They are not dead – they are with us… like the cloud of witnesses in Hebrews, they are running with us and are urging us to set aside every weight and sin and to just run free this race together.
Today is a special day in the life of the church when we take a moment to acknowledge that there are others who continue to run this race with us. We acknowledge that the dead are still with us – still waiting just like we are to experience the glory of God.
I am only 27 years old and I have very little knowledge about the mystery of death. No amount of book learning can prepare us for what awaits. What I can say with certainty are some promises that we have in the scriptures.
One of those promises comes to us from the Wisdom of Solomon – the souls of the righteous are in the hand of God and no torment will every touch them… they seem to have died, but they are at peace… their hope is full of immortality.
One of those promises comes to the thief crucified beside our Lord – he is promised that today he will be with Jesus in paradise.
In the book of Revelation we have the promise of the day of resurrection – when we will all be raised and clothed in our recreated bodies and there will be weeping and crying and pain no more.
And then we have our gospel reading from John. After their brother has died, the sisters Mary and Martha are besides themselves with grief… each one pleads with Jesus – if you had been here, my brother would not have died!”
Martha knows in her heart – she trusts in the promise that on the last day her brother will be raised again. She knows that he and she and all of us are pressing onward toward that goal and that Christ is the Messiah – the Son of God who will bring us to the other side.
And surely her sister Mary understands this also. But that doesn’t take away their pain and grief at the loss of their brother in this life. No longer can they reach out and touch him or hear his laughter or look into his eyes. While they trust in the promises, it doesn’t take away their sorrow.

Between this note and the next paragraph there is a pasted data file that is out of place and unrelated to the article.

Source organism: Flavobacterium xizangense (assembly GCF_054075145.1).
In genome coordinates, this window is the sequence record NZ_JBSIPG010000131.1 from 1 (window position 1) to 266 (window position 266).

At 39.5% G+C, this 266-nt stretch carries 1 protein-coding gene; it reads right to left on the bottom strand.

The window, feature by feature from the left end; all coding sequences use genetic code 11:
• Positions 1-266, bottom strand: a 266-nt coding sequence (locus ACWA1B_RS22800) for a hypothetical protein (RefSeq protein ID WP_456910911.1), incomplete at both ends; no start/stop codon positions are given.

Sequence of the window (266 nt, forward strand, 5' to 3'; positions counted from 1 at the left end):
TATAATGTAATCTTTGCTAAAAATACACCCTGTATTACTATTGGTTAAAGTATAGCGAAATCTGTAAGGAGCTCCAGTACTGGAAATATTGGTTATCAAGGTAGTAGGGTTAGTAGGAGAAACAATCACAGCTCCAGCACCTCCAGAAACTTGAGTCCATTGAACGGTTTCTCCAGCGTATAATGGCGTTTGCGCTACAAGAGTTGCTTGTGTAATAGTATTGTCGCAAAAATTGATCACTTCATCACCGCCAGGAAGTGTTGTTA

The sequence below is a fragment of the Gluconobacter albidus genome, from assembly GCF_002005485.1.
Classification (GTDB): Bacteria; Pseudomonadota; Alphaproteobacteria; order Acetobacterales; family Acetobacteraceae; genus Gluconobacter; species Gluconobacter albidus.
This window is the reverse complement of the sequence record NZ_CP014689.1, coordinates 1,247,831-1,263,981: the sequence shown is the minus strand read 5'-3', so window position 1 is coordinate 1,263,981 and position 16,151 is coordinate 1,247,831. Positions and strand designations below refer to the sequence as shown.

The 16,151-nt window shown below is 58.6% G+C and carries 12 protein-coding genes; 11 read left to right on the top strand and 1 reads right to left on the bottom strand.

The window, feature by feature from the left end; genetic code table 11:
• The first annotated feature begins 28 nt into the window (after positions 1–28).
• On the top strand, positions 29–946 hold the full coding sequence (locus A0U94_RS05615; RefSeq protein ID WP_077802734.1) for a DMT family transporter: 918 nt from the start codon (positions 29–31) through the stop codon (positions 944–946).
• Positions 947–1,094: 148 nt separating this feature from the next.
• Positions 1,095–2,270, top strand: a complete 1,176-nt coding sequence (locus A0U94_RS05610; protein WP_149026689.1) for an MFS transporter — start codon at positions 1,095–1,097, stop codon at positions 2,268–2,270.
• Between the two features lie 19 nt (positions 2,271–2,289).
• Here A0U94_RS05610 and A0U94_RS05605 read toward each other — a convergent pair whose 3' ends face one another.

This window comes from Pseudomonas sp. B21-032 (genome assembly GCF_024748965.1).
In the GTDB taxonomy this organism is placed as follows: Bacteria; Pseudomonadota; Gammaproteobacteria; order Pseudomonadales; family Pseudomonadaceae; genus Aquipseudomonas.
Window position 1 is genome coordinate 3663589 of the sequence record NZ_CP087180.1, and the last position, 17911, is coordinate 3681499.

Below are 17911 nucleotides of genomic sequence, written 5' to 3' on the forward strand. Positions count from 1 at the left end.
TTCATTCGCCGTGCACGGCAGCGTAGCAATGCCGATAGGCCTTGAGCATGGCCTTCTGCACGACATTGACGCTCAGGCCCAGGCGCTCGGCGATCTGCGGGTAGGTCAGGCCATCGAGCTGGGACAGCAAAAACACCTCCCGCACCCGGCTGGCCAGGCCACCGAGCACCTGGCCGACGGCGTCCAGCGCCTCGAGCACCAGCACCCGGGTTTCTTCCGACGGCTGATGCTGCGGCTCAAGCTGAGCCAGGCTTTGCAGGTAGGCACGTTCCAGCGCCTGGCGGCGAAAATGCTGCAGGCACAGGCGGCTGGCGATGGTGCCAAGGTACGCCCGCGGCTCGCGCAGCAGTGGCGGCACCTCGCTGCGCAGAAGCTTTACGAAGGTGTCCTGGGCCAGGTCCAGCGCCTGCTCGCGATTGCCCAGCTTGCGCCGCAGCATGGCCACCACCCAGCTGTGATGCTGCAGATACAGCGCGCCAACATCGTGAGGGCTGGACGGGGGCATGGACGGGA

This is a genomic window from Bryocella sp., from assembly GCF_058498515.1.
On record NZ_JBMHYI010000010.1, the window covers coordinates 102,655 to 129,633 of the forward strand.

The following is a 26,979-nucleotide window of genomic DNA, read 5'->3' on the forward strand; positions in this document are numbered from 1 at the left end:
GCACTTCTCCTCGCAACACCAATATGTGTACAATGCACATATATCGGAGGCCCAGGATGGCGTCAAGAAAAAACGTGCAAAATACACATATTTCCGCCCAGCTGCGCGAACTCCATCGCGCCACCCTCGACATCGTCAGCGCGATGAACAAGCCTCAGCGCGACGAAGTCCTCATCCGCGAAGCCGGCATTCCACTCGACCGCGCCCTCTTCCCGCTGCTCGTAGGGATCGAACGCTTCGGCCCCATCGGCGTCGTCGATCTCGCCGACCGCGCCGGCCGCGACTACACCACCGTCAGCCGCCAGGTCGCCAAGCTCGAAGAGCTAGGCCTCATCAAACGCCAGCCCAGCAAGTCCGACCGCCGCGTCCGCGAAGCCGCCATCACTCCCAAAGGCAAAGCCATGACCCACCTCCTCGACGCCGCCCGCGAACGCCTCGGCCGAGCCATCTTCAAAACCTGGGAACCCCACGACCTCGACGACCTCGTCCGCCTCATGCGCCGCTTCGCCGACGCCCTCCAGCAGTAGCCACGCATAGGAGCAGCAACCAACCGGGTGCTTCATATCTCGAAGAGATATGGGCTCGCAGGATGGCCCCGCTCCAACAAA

It doesn’t take away the grief that Jesus himself feels as he weeps before the tomb of his friend Lazarus.
What Jesus then does for us is that he gives us a glimpse of the resurrection. As Lazarus – who had been dead for four days – is called out of the tomb, we are reminded of what awaits us all.
We are reminded of the glory of God to come.
We are reminded to have faith and to trust in the promises.
This year, we have said goodbye to five people who were a part of this church family. In a few minutes we will light a candle in honor of each one of them as we remember that they are now a part of that cloud of witnesses who wait with us for the day of resurrection.
They join the countless other faithful who surround us with love and encouragement. They join the company of saints that we praise God with and that we feast with at every communion table. They join with those who have throughout history woven the fabric of our story – of our relationship with God.
I want each one of us to take those ribbons that we were handed this morning. These ribbons represent those saints in our lives who have and who continue to encourage us on in the faith. They are names that should be added to that list in Hebrews 11 – the names of people who took risks and showed us what trust was, people who taught us the faith, people who lived through tough times and survived, people who refused to give in, people who were kind to us when no one else was, people who believed in miracles.
Their stories are our stories. As we remember them, as we remember the promises that they trusted in, we find the strength to carry on.
Our table this morning is empty. The bread and the cup are here and are ready to be placed – but something else is missing. The stories of those who are also with us. The communion of the saints.
I want to invite you to come forward and to place your ribbon on the table. We are going to weave these names together into an altar cloth that will remind us every time we gather around the table that we do not gather alone.